Delta State traditional rulers, on Monday, walked out on Vice President Yemi Osibanjo, who was on one-day fact-finding visit to the state. The walk-out, which involved traditional rulers from Isoko, Urhobo and Ndokwa areas of the state, was in protest against their perceived treatment as second-rate monarchs by the Vice President.
On arrival at Osubi Airport, Warri, the Vice President was welcomed by Delta State governor, Mr. Ifeanyi Okowa, and top officials of his administration. He then headed to Gbaramatu in Warri West Local Government Area, hometown of wanted militant, Mr. Government Ekpemupolo aka "Tompolo", to pay homage to the traditional ruler, HRM Oboro-Gbaraun II, Pere of Gbaramatu Kingdom, and the Olu of Warri, HRM Ogiame Ikenwoli.
The visit to the monarchs delayed the Vice President’s arrival for a stakeholders’ meeting with monarchs of Isoko, Urhobo and Ndokwa areas, who had waited for seven hours at the Petroleum Training Institute Conference Hall in Effurun. Running out of patience after waiting from 9am till about 5pm, the traditional rulers started protesting the perceived denigration of their stools by the Vice President. The protest then took the form of a walk-out, forcing Delta State government officials to plead with them to to return to the hall. They complained loudly that they had been treated as second-class monarchs. Just as the decibel of their complaint was rising, Vice President Osinbajo arrived the meeting venue in the company of Mr. Okowa who, fearing the potential for embarrassment, advised the Vice President to remain in the car.
Mr. Okowa then went in to speak with the irate monarchs and got them to return to their seats. One of the aggrieved monarchs told confided in SaharaReporters that the governor got them back into the meeting venue with a threat to withhold their monthly stipends.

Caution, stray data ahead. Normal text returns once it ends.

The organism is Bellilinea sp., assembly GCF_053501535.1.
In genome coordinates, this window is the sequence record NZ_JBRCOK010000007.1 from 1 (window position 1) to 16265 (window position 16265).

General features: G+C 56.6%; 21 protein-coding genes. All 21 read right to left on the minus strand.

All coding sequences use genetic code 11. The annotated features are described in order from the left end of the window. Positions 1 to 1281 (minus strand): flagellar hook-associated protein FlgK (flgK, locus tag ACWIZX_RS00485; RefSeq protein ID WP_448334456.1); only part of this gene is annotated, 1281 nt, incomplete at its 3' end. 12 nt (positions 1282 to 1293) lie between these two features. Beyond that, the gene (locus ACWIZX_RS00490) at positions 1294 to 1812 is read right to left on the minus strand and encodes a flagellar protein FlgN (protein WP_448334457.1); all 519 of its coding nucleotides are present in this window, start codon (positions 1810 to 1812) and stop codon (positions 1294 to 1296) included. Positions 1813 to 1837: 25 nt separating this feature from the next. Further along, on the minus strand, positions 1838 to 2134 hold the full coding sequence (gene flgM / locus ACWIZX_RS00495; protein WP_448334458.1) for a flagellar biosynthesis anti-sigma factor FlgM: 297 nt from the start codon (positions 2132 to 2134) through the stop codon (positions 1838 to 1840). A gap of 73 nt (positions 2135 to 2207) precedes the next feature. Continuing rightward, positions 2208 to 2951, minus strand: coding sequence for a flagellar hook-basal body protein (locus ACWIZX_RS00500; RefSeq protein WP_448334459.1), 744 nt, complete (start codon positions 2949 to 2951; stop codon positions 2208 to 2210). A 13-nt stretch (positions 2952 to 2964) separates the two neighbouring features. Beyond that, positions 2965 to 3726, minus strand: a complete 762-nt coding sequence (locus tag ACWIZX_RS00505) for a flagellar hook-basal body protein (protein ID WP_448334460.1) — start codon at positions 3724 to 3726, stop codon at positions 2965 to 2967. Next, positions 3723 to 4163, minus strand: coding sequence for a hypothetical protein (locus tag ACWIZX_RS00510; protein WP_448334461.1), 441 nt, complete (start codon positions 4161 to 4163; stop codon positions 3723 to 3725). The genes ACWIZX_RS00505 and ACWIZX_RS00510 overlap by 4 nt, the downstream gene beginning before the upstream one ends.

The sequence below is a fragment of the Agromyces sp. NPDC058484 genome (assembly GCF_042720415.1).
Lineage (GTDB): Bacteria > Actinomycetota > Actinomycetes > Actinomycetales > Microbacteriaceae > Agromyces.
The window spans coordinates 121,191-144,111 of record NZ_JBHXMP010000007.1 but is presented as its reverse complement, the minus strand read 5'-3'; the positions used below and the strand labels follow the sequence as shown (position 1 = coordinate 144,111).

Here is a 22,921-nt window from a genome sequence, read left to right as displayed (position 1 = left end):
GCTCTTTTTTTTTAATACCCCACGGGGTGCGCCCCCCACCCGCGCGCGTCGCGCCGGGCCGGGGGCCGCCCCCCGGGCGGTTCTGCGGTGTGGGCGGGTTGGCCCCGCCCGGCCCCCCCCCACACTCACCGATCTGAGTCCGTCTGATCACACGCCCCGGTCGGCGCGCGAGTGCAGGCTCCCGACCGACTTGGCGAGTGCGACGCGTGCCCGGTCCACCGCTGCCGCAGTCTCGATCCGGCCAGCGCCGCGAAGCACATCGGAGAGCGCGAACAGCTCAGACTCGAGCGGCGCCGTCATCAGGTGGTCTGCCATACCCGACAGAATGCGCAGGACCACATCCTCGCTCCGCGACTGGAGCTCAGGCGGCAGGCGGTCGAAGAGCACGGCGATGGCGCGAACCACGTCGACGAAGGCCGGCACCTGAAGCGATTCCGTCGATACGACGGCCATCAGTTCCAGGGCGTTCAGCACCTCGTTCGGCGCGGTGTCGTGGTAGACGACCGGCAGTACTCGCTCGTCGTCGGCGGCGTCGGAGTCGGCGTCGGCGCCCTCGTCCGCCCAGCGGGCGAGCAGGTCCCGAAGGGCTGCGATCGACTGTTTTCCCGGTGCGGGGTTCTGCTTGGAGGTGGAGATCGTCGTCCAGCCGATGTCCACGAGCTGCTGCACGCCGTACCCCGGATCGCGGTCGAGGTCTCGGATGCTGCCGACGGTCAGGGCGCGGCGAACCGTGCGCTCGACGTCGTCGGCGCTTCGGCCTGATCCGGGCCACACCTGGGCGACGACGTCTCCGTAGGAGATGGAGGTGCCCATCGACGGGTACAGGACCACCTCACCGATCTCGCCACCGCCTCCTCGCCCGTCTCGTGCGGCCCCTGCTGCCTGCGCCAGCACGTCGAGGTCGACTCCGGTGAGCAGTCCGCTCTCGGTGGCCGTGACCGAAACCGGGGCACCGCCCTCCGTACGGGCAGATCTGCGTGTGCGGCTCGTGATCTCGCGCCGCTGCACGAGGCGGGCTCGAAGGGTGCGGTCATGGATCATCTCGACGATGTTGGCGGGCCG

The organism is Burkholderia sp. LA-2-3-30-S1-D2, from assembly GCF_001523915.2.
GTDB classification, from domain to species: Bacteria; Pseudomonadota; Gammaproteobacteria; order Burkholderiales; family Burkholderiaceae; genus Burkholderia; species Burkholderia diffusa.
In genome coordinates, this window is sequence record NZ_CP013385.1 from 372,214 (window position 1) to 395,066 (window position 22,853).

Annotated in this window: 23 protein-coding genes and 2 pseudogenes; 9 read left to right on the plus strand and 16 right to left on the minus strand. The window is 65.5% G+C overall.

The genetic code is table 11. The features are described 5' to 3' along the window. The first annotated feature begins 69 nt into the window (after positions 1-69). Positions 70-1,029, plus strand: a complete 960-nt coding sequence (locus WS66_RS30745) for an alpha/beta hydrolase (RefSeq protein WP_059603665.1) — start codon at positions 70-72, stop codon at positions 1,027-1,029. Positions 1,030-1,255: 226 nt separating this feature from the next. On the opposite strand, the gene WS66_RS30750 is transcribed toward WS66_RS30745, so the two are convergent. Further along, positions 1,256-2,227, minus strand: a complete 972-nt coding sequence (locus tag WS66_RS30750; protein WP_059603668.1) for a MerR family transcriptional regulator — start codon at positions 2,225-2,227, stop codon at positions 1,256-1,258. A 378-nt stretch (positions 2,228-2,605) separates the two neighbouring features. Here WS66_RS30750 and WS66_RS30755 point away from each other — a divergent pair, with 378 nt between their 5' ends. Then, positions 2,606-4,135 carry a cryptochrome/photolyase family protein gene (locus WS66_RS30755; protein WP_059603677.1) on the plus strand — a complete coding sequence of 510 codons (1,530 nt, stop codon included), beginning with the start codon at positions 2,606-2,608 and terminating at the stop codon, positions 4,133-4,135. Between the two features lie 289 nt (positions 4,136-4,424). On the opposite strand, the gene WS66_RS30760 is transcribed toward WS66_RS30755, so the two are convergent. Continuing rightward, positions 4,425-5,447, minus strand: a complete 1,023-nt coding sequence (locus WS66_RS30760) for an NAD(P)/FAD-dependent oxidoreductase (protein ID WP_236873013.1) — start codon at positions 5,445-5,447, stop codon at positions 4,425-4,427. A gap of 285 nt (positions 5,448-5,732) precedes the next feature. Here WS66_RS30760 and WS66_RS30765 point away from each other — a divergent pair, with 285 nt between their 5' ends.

"We were ready for the Vice President. How could he have left us to pay homage to a few traditional rulers in the state. We waited from 9 am to 5 pm. If not because of the threat issued by the governor to withhold our monthly stipends, none of us would have returned to the hall to hear what the Vice President had to say. The Oredje of Okpe kingdom left and never returned because it considered the situation an insult to his stool,” the traditional ruler told SaharaReporters.
Addressing the meeting after the drama, Vice President Osinbajo said it is unfortunate that the Niger Delta region has not had benefits commensurate to its huge contributions to the economic well-being of the country.
"No Nigerian can be proud of the state of development in the Niger Delta. We are all beneficiaries of the resources from the region, but we cannot have instability and be able to carry out speedy development of the region.
“The issues at stake are very clear. This is not the time for negotiation; it is time to act and we know the issues. We must all prepare for a future that will not be dependent on oil resources.
"The Lagos-Calabar Railway Project is in the 2017 budget and when completed, it will benefit all the people of the Niger Delta. The Maritime University will come on stream. I can assure you that it is a done deal. We must do it. Ports are revenue- generating, so plans are on to develop them. But the issue is how do we fund the projects," he added.
Vice President Osinbajo explained that his visit to the Niger Delta is clear evidence of President Muhammadu Buhari’s commitment to address the challenges of the region and called on all stakeholders to contribute to its stability.